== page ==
The Other Mothers, Happy Mother’s Day
I’ve read blog after blog this week anticipating Mother’s Day. Blogs about guilt and pride, and some about the origin of Mother’s Day. Blogs for women who can’t have children, and others for children who had inadequate mothers. Blogs about the demands of motherhood, and also about how our inadequate parenting shows our need for a Savior. But in our ramp up to Mother’s Day, those of us who celebrate it in the Western world have forgotten someone: our third-world sisters.
I woke up this morning grateful to Jesus to be “Mom” to the three children he gave me. Tomorrow, I will call my own mother and mother-in-law to tell them how much I appreciate them and love them. But I am unable to communicate with two women who have profoundly impacted my journey as a mother, because they live in third-world countries with limited means.
I long to tell the woman who gave birth to our son in a small village in Ethiopia that I am grateful for her courageous choice. Her future will be forever marked by it. Her circumstances prevented her from raising our sweet boy so she gave up what may be her one and only son. I would thank her for not abandoning our son in the jungle, for nursing him at her breast. I would thank her for taking him to the orphanage, for enduring those two long trips to Addis Ababa knowing that her little boy would live a life in America far better than her own. This Mother’s Day, she won’t get a card, dinner at a nice restaurant, or a gift certificate for pampering. She won’t get a day to lie on the couch and kick her shoes off, free from work. And what I stress over and struggle with every day floats away in the weight of her existence. A walk to the river every day to wash the clothes, a long walk to the well for the daily drinking water, sweeping the dirt floor with a broom of twigs and leaves, and cooking the one meal of the day for her family. To the world, her sacrifice goes unnoticed, but our God sees.
Another woman left her rural village in the Philippines and moved to an Arab country to work for our American family. We brought her into our home knowing that she loved Jesus. Her working visa listed the uncomfortable title of “servant”, an occupation meant by the government authorities to remind her of her place, but an endearing compliment for a woman with a servant’s heart. Although she never gave details, I sensed that she had been abused in a previous assignment in another Muslim country. Oh, how she missed her family of rice farmers, but the money she sent home kept them alive. She hoped one day to save enough money to build a proper building in her village for their church. I had the privilege of comforting her as she learned of the unexpected death of an unbelieving relative. We prayed and trusted that in those last moments Jesus had saved him. She did what I could never have imagined doing: she left those she loved for six months at a time, to give them a better life. As she worked with a joyful heart, she taught our family about the way of Jesus—that he came to serve and not be served (Mark 10:45).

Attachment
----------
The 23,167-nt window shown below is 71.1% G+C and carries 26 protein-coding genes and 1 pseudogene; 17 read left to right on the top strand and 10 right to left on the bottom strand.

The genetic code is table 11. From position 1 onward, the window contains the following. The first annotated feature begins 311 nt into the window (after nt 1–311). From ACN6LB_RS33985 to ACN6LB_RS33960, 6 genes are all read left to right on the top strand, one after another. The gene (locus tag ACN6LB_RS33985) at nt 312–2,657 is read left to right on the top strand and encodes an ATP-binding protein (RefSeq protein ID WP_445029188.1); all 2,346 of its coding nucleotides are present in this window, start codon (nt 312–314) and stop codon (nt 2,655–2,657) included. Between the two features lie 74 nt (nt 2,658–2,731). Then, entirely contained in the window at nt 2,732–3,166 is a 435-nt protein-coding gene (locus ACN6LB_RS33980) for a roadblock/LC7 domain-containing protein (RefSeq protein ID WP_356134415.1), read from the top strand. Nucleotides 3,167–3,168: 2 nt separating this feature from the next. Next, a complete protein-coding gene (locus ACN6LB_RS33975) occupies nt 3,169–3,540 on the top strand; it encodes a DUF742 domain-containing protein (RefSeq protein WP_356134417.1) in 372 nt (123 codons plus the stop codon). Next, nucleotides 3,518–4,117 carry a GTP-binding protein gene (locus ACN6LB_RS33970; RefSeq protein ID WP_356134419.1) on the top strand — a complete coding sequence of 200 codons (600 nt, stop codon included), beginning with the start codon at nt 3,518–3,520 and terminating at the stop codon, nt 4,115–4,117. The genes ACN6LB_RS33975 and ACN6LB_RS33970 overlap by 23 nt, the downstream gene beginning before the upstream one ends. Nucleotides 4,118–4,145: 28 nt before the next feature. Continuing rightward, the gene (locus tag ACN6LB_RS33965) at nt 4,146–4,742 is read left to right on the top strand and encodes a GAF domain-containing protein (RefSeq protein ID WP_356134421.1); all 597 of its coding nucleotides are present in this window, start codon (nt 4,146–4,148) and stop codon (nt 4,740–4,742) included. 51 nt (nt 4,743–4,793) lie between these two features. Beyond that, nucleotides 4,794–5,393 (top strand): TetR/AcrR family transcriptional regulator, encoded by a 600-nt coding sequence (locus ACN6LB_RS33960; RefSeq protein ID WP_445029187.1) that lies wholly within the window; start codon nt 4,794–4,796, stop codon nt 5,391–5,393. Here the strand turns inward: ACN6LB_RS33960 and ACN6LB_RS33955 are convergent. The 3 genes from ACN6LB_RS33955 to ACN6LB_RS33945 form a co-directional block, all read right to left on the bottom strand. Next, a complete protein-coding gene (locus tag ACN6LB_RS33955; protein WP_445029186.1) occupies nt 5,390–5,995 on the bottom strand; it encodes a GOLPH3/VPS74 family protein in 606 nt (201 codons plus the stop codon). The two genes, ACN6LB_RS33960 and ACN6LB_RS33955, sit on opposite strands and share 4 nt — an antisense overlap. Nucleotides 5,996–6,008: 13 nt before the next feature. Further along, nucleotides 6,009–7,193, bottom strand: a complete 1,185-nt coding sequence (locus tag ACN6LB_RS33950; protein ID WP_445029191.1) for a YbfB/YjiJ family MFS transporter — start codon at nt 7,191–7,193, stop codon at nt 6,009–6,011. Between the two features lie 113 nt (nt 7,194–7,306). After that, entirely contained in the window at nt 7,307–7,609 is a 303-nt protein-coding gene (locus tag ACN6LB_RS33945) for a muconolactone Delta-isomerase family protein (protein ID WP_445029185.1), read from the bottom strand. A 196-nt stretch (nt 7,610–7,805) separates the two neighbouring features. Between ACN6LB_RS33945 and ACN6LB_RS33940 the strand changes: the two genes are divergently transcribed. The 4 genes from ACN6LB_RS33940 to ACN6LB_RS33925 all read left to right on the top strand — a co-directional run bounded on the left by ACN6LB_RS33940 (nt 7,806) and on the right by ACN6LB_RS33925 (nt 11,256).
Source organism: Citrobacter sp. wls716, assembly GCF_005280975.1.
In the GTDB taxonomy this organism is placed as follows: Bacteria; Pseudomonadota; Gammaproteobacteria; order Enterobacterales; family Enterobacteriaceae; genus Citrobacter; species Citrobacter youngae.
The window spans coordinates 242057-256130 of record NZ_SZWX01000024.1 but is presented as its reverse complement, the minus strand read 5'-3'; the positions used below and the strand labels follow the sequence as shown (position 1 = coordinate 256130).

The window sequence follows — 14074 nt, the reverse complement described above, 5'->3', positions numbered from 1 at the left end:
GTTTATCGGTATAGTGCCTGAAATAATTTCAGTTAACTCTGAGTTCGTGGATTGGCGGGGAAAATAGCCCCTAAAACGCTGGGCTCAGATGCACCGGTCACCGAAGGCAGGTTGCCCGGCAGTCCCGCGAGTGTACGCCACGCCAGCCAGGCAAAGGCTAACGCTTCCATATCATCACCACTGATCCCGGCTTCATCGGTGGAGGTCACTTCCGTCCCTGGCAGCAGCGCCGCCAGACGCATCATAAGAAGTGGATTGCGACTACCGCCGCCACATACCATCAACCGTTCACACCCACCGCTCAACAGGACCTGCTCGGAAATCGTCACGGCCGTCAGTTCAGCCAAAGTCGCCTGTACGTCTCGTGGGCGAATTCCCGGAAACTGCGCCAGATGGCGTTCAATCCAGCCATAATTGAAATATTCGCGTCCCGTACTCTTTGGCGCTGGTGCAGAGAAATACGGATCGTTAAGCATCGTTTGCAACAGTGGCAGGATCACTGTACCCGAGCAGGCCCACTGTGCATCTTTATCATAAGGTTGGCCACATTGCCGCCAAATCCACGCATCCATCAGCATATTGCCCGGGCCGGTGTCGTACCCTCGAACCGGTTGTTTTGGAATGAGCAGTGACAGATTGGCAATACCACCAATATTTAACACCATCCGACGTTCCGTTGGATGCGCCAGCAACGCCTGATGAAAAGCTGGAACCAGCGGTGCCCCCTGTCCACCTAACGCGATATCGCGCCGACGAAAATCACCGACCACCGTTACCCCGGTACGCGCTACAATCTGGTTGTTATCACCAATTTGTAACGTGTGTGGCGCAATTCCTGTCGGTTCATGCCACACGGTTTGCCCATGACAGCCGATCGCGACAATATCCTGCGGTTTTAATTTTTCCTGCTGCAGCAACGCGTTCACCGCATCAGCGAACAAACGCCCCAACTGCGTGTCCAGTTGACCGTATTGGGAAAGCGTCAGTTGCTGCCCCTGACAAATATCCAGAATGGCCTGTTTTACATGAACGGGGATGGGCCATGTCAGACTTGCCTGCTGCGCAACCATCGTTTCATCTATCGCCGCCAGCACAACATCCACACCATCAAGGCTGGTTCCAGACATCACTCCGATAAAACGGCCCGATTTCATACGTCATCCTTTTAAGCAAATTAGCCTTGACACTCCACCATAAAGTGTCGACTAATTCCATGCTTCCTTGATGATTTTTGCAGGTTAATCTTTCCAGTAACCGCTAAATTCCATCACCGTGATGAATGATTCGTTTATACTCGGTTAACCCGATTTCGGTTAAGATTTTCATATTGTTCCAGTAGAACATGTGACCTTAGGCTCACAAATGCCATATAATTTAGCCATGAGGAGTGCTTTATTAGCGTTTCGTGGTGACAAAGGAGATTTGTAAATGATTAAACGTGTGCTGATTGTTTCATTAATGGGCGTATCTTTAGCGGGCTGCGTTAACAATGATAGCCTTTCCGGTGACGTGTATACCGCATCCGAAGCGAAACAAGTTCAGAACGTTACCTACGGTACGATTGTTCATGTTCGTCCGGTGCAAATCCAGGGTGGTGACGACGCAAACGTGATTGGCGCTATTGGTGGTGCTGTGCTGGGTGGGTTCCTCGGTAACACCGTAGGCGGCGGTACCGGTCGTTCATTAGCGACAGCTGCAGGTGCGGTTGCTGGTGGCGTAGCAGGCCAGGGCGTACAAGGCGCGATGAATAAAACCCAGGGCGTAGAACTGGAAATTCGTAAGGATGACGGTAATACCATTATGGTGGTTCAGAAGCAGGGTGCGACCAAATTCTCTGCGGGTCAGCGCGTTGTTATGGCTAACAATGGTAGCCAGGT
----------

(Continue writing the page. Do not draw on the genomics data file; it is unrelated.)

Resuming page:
Western moms, we have it good. We have it really good. We have places to call home. We have pantries filled with food. We don’t have to walk to get drinking water or bathe our kids in a river. We don’t go to sleep at night worrying if our children will die in the crossfire of war or be taken from us to fight or be stolen from us to be enslaved. Most likely, our children will make it past their fifth birthday. They won’t die of HIV, or malaria, or tuberculosis, or hepatitis.
We worry about so many things that don’t really matter. Our kids will turn out okay. They are safe, they are fed, and they are healthy.
So on this Mother’s Day, let’s honor those forgotten mothers, our sisters around the world. From them, let’s learn how to have a servant’s heart and how to offer true sacrifice. Let’s mother as they would want us to, not all burdened down and anxiety-ridden in the very blessed circumstances we find ourselves. Let’s mother with joy and lightness in response to God’s grace.